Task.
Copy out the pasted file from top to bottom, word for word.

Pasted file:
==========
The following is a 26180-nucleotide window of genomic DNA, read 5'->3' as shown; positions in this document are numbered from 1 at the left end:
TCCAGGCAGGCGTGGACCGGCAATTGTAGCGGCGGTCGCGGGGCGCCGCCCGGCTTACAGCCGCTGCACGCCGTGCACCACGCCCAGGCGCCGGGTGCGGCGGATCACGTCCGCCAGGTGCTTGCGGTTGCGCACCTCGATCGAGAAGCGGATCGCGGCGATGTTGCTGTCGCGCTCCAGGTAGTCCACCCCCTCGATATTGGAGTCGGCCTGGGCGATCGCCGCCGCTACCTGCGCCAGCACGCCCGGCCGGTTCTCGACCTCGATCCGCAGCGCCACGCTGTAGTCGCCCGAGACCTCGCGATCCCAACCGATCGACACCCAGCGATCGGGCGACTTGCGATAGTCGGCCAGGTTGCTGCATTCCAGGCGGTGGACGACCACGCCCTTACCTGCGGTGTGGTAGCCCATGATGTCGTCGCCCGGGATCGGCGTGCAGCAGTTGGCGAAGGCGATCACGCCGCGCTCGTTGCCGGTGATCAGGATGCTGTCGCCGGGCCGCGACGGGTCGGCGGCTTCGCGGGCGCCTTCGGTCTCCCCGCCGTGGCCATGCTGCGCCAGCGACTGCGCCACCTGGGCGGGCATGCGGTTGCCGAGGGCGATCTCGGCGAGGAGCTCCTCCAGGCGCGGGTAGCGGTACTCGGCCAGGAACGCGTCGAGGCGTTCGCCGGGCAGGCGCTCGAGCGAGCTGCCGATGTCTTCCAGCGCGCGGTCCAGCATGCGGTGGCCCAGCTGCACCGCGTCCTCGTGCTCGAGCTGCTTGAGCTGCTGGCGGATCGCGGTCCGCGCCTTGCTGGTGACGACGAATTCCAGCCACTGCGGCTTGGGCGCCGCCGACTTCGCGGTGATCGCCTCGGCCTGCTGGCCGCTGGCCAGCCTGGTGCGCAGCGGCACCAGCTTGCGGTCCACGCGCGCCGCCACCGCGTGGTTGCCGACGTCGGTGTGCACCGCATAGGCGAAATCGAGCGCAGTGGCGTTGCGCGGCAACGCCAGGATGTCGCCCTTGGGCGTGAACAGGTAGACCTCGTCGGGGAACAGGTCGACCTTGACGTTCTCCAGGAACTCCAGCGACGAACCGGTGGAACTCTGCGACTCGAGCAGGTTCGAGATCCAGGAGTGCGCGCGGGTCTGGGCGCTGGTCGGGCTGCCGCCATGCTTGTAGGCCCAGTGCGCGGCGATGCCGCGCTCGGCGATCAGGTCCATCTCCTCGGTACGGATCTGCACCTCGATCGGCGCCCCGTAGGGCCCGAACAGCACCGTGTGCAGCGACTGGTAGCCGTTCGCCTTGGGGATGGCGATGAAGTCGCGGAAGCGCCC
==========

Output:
The following is a 26180-nucleotide window of genomic DNA, read 5'->3' as shown; positions in this document are numbered from 1 at the left end:
TCCAGGCAGGCGTGGACCGGCAATTGTAGCGGCGGTCGCGGGGCGCCGCCCGGCTTACAGCCGCTGCACGCCGTGCACCACGCCCAGGCGCCGGGTGCGGCGGATCACGTCCGCCAGGTGCTTGCGGTTGCGCACCTCGATCGAGAAGCGGATCGCGGCGATGTTGCTGTCGCGCTCCAGGTAGTCCACCCCCTCGATATTGGAGTCGGCCTGGGCGATCGCCGCCGCTACCTGCGCCAGCACGCCCGGCCGGTTCTCGACCTCGATCCGCAGCGCCACGCTGTAGTCGCCCGAGACCTCGCGATCCCAACCGATCGACACCCAGCGATCGGGCGACTTGCGATAGTCGGCCAGGTTGCTGCATTCCAGGCGGTGGACGACCACGCCCTTACCTGCGGTGTGGTAGCCCATGATGTCGTCGCCCGGGATCGGCGTGCAGCAGTTGGCGAAGGCGATCACGCCGCGCTCGTTGCCGGTGATCAGGATGCTGTCGCCGGGCCGCGACGGGTCGGCGGCTTCGCGGGCGCCTTCGGTCTCCCCGCCGTGGCCATGCTGCGCCAGCGACTGCGCCACCTGGGCGGGCATGCGGTTGCCGAGGGCGATCTCGGCGAGGAGCTCCTCCAGGCGCGGGTAGCGGTACTCGGCCAGGAACGCGTCGAGGCGTTCGCCGGGCAGGCGCTCGAGCGAGCTGCCGATGTCTTCCAGCGCGCGGTCCAGCATGCGGTGGCCCAGCTGCACCGCGTCCTCGTGCTCGAGCTGCTTGAGCTGCTGGCGGATCGCGGTCCGCGCCTTGCTGGTGACGACGAATTCCAGCCACTGCGGCTTGGGCGCCGCCGACTTCGCGGTGATCGCCTCGGCCTGCTGGCCGCTGGCCAGCCTGGTGCGCAGCGGCACCAGCTTGCGGTCCACGCGCGCCGCCACCGCGTGGTTGCCGACGTCGGTGTGCACCGCATAGGCGAAATCGAGCGCAGTGGCGTTGCGCGGCAACGCCAGGATGTCGCCCTTGGGCGTGAACAGGTAGACCTCGTCGGGGAACAGGTCGACCTTGACGTTCTCCAGGAACTCCAGCGACGAACCGGTGGAACTCTGCGACTCGAGCAGGTTCGAGATCCAGGAGTGCGCGCGGGTCTGGGCGCTGGTCGGGCTGCCGCCATGCTTGTAGGCCCAGTGCGCGGCGATGCCGCGCTCGGCGATCAGGTCCATCTCCTCGGTACGGATCTGCACCTCGATCGGCGCCCCGTAGGGCCCGAACAGCACCGTGTGCAGCGACTGGTAGCCGTTCGCCTTGGGGATGGCGATGAAGTCGCGGAAGCGCCC